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Mechanisms of Anthelmintic Resistance

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1 Mechanisms of Anthelmintic Resistance
Nick Sangster Faculty of Veterinary Science

2 2003 1995 1991 1999 1987

3 Prevalence estimates of resistance (% NSW sheep farms with treatment failure)
OP one isolate Benzimidazoles 90% Levamisole 80% BZ and Lev 60% MLs (eg. IVM) 10% Closantel 25%

4 Resistance Summary Drug Genus BZ LEV BZ + ML (resistance to IVM)
Ostertagia Teladorsagia Common Common in WA, other states emerging Trichostrongylus Rare, but some cases in NSW & QLD (MOX also) Haemonchus Rare Rare, but emerging in NSW & QLD

5 FECR % against Cyathostomins
Property Oxibendazole Morantel Ivermectin

6 New Zealand (per Bill Pomroy)
Little data collation since 1995, but notionally Sheep: BZs: Nematodirus spathiger , H,O,T, very common Lev: Reports in O and T MLs: developing in Ostertagia (serious in goats) Cattle: ML: Common in Cooperia oncophora BZs: Common? in Cooperia oncophora, some O. ostertagi Horses: BZs: common in cyathostomines

7 Anthelmintic-resistance
SHEEP Trichostrongylids benzimidazoles levamisole (rare in Haemonchus) macrolactones closantel Fasciola hepatica CATTLE Cooperia spp. PIGS Oesophagostomum spp. pyrantel ivermectin benzimidazoles HORSES Small strongyles piperazine HUMANS Schistosomes hycanthone

8 Aspects of anthelmintic resistance
Resistance is now common. In nematodes of ruminants and horses, Fasciola Resistance to all drug classes but with gaps in the matrix Why it is so serious in sheep? Lambs have poor immunity, so heavy reliance on drugs Merinos highly susceptible to infection Arid climate helps select for resistance Haemonchus is highly pathogenic Resistance to all chemical classes including Moxidectin Some farms have no available drug choices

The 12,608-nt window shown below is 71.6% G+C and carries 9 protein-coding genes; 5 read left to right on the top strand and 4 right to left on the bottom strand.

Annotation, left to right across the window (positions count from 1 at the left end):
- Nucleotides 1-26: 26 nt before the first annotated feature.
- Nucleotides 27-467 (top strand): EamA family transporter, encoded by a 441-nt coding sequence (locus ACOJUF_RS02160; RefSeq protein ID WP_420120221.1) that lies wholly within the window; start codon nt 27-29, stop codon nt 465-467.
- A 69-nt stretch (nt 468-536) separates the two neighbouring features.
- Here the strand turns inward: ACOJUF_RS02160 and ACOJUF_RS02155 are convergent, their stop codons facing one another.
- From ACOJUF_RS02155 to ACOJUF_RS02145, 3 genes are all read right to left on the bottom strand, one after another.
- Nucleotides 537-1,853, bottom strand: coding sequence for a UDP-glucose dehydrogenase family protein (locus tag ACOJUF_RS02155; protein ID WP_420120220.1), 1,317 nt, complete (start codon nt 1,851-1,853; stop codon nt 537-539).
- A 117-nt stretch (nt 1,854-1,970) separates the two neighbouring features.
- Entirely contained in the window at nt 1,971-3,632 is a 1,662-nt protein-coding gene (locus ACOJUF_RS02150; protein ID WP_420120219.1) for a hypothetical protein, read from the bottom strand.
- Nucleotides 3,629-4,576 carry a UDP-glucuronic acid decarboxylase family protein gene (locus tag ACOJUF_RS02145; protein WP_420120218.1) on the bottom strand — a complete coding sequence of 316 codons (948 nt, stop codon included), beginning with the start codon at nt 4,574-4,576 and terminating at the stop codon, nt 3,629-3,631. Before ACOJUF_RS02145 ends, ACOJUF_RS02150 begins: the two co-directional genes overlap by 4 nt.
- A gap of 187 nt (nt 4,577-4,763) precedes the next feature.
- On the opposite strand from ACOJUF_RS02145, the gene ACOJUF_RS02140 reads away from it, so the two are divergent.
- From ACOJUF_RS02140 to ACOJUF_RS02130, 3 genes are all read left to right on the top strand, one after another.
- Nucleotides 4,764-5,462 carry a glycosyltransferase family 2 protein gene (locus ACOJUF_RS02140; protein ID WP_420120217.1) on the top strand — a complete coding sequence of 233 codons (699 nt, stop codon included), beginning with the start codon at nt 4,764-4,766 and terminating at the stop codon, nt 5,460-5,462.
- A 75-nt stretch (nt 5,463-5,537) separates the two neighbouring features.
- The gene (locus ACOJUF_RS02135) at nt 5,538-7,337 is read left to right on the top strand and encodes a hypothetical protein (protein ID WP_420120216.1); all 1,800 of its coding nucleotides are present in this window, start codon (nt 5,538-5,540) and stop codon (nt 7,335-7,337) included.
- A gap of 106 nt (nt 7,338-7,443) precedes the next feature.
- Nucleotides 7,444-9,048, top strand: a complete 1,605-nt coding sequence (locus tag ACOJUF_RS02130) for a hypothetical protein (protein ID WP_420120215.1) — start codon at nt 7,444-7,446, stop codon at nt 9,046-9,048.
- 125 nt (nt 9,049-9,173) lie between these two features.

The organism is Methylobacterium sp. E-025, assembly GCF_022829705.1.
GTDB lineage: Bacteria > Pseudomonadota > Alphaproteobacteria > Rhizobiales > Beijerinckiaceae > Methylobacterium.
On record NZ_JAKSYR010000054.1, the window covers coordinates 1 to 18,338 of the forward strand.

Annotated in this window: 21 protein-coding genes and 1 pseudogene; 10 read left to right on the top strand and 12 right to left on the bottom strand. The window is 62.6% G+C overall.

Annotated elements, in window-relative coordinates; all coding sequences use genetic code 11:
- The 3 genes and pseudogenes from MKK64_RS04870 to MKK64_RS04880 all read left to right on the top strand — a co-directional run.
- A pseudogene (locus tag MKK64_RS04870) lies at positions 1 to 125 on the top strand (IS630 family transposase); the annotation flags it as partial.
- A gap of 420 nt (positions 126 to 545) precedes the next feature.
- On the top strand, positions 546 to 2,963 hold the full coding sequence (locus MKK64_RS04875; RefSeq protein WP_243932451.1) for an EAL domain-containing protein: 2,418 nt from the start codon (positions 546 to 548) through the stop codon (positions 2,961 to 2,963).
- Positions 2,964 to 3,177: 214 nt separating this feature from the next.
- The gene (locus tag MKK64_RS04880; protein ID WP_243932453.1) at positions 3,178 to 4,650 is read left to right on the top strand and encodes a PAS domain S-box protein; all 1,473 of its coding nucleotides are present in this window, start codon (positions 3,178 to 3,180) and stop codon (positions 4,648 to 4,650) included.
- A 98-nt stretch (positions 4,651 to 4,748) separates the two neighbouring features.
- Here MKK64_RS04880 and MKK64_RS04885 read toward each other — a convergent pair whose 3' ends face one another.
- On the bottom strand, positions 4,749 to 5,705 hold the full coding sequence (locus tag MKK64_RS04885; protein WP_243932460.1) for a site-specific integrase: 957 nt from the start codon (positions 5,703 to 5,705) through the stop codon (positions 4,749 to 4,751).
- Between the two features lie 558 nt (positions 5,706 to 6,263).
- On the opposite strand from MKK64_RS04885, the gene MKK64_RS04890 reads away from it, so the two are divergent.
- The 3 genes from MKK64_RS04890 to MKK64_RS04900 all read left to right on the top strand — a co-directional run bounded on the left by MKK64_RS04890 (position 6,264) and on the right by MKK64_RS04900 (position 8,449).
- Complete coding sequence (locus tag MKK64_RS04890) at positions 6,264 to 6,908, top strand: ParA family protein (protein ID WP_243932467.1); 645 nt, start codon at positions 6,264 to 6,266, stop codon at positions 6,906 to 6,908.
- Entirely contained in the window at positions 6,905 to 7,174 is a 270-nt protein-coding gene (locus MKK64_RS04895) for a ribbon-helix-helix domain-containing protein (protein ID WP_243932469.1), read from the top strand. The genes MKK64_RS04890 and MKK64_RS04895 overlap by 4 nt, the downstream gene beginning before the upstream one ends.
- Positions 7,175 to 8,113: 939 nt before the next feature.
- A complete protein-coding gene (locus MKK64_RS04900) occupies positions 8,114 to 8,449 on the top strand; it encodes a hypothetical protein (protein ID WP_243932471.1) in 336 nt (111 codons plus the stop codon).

9 Anthelmintic modes of action
Class example MOA Benzimidazoles Albendazole Tubulin binding and cellular disruption Tetrahydropyrimidine Levamisole Nicotinic-like agonists Organophosphates Dichorvos Acetylcholine esterase inhibitors Piperazines Piperazine GABA agonists Macrocyclic lactones Ivermectin GluCl- potentiators Praziquantel Enhance Ca++ permeability Salicylanilides Closantel Proton ionophores

10 Methods to study resistance
In vivo assays (egg count) In vitro development, migration Drug/receptor binding assays Muscle contraction assays Patch clamp, single channel analysis Gene sequence analysis Maintain sheep infected with each isolate of three species

11 Resistant isolates kept in sheep
Resistant to Genus Susc BZ LEV ML (IVM) Ostertagia Teladorsagia McMO - WAPRO Trichostrongylus MT VRSG MOX Haemonchus MH LAWES CAVR

12 Techniques Larval Development Assay
96-well plates, containing AMs at halving concentrations DrenchRite protocol for LDA (egg to L3 development) Calculate % undeveloped (eggs, L1, L2) /total including L3 Assume action relates to inhibition of feeding increasing concentration different AM’s

13 Inheritance Parent F1 F2 Rf m line eggs, L3, adult eggs, L3, adult Rm
Sm p line eggs, L3, adult eggs, L3, adult Sf

14 Benzimidazoles

15 BZ resistance BZ’s effect to depolymerise microtubules lost in resistant worms Reduced binding of BZs to worm tubulin Resistance develops in two steps Selection for worms with resistant tubulin allele with one amino acid change Loss of second tubulin gene

16 Muscle transmitters AVM, MLB LEV PIPERAZINE Glutamate gated
Excitatory, Acetylcholine Inhibitory, GABA PIPERAZINE

17 Effect of GABA on ACh-induced contraction (with Cl- )

18 Effect of GABA on ACh-induced contraction (No Cl-)

19 Levamisole resistance
LEV is a cholinergic agonist (acts like acetylcholine to cause contraction) Resistance shared with other cholinergic drugs including acetylcholine Binding studies show changes in binding affinity and number of binding sites Genetic studies fail to find difference in gene sequence Single channel studies suggest changes in Expression of channel components Differences in phosphorylation or desensitisation